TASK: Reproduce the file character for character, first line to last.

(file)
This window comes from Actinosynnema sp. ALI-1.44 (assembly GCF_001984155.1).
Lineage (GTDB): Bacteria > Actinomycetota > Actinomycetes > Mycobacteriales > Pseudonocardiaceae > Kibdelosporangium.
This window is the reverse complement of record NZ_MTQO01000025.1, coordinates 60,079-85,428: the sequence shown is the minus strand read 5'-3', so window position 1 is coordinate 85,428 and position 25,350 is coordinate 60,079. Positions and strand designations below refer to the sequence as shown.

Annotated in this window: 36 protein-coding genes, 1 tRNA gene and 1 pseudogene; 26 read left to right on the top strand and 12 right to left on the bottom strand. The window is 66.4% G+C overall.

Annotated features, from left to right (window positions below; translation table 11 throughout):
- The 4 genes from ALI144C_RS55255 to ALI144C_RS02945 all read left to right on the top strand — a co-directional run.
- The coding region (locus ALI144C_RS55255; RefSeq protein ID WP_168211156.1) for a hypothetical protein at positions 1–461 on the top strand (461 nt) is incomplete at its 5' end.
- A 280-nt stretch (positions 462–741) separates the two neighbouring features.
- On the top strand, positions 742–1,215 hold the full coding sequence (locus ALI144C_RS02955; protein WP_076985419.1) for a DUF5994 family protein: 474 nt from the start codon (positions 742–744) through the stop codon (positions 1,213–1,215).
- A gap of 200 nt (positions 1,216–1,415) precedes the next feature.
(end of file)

This window comes from Actinosynnema sp. ALI-1.44 (assembly GCF_001984155.1).
Lineage (GTDB): Bacteria > Actinomycetota > Actinomycetes > Mycobacteriales > Pseudonocardiaceae > Kibdelosporangium.
This window is the reverse complement of record NZ_MTQO01000025.1, coordinates 60,079-85,428: the sequence shown is the minus strand read 5'-3', so window position 1 is coordinate 85,428 and position 25,350 is coordinate 60,079. Positions and strand designations below refer to the sequence as shown.

Annotated in this window: 36 protein-coding genes, 1 tRNA gene and 1 pseudogene; 26 read left to right on the top strand and 12 right to left on the bottom strand. The window is 66.4% G+C overall.

Annotated features, from left to right (window positions below; translation table 11 throughout):
- The 4 genes from ALI144C_RS55255 to ALI144C_RS02945 all read left to right on the top strand — a co-directional run.
- The coding region (locus ALI144C_RS55255; RefSeq protein ID WP_168211156.1) for a hypothetical protein at positions 1–461 on the top strand (461 nt) is incomplete at its 5' end.
- A 280-nt stretch (positions 462–741) separates the two neighbouring features.
- On the top strand, positions 742–1,215 hold the full coding sequence (locus ALI144C_RS02955; protein WP_076985419.1) for a DUF5994 family protein: 474 nt from the start codon (positions 742–744) through the stop codon (positions 1,213–1,215).
- A gap of 200 nt (positions 1,216–1,415) precedes the next feature.